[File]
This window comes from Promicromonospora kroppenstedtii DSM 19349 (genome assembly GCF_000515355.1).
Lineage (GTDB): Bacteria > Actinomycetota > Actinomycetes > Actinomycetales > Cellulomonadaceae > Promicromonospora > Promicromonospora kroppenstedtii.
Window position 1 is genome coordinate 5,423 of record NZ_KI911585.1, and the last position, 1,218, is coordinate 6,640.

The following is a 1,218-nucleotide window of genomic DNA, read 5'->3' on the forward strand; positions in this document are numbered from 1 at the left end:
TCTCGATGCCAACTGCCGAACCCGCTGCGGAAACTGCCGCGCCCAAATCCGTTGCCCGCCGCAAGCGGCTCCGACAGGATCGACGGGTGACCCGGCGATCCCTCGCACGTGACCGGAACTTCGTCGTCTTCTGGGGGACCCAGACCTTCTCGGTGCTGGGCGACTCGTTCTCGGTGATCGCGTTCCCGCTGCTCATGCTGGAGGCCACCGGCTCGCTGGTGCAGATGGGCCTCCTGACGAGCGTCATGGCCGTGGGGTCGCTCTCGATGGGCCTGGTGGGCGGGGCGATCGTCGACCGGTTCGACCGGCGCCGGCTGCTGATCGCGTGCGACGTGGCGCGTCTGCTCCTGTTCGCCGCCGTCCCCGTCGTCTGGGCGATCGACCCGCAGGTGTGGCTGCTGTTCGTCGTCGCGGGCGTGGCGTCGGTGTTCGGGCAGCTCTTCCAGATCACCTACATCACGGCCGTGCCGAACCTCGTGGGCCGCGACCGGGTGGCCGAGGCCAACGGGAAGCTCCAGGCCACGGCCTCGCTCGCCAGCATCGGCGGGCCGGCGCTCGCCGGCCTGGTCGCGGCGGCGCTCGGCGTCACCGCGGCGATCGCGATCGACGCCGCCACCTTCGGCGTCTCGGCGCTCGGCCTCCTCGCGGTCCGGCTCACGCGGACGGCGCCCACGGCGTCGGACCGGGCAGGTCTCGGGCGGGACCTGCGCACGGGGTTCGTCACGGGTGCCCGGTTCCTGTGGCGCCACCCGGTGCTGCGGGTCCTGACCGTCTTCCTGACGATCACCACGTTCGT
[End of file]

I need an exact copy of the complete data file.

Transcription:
This window comes from Promicromonospora kroppenstedtii DSM 19349 (genome assembly GCF_000515355.1).
Lineage (GTDB): Bacteria > Actinomycetota > Actinomycetes > Actinomycetales > Cellulomonadaceae > Promicromonospora > Promicromonospora kroppenstedtii.
Window position 1 is genome coordinate 5,423 of record NZ_KI911585.1, and the last position, 1,218, is coordinate 6,640.

The following is a 1,218-nucleotide window of genomic DNA, read 5'->3' on the forward strand; positions in this document are numbered from 1 at the left end:
TCTCGATGCCAACTGCCGAACCCGCTGCGGAAACTGCCGCGCCCAAATCCGTTGCCCGCCGCAAGCGGCTCCGACAGGATCGACGGGTGACCCGGCGATCCCTCGCACGTGACCGGAACTTCGTCGTCTTCTGGGGGACCCAGACCTTCTCGGTGCTGGGCGACTCGTTCTCGGTGATCGCGTTCCCGCTGCTCATGCTGGAGGCCACCGGCTCGCTGGTGCAGATGGGCCTCCTGACGAGCGTCATGGCCGTGGGGTCGCTCTCGATGGGCCTGGTGGGCGGGGCGATCGTCGACCGGTTCGACCGGCGCCGGCTGCTGATCGCGTGCGACGTGGCGCGTCTGCTCCTGTTCGCCGCCGTCCCCGTCGTCTGGGCGATCGACCCGCAGGTGTGGCTGCTGTTCGTCGTCGCGGGCGTGGCGTCGGTGTTCGGGCAGCTCTTCCAGATCACCTACATCACGGCCGTGCCGAACCTCGTGGGCCGCGACCGGGTGGCCGAGGCCAACGGGAAGCTCCAGGCCACGGCCTCGCTCGCCAGCATCGGCGGGCCGGCGCTCGCCGGCCTGGTCGCGGCGGCGCTCGGCGTCACCGCGGCGATCGCGATCGACGCCGCCACCTTCGGCGTCTCGGCGCTCGGCCTCCTCGCGGTCCGGCTCACGCGGACGGCGCCCACGGCGTCGGACCGGGCAGGTCTCGGGCGGGACCTGCGCACGGGGTTCGTCACGGGTGCCCGGTTCCTGTGGCGCCACCCGGTGCTGCGGGTCCTGACCGTCTTCCTGACGATCACCACGTTCGT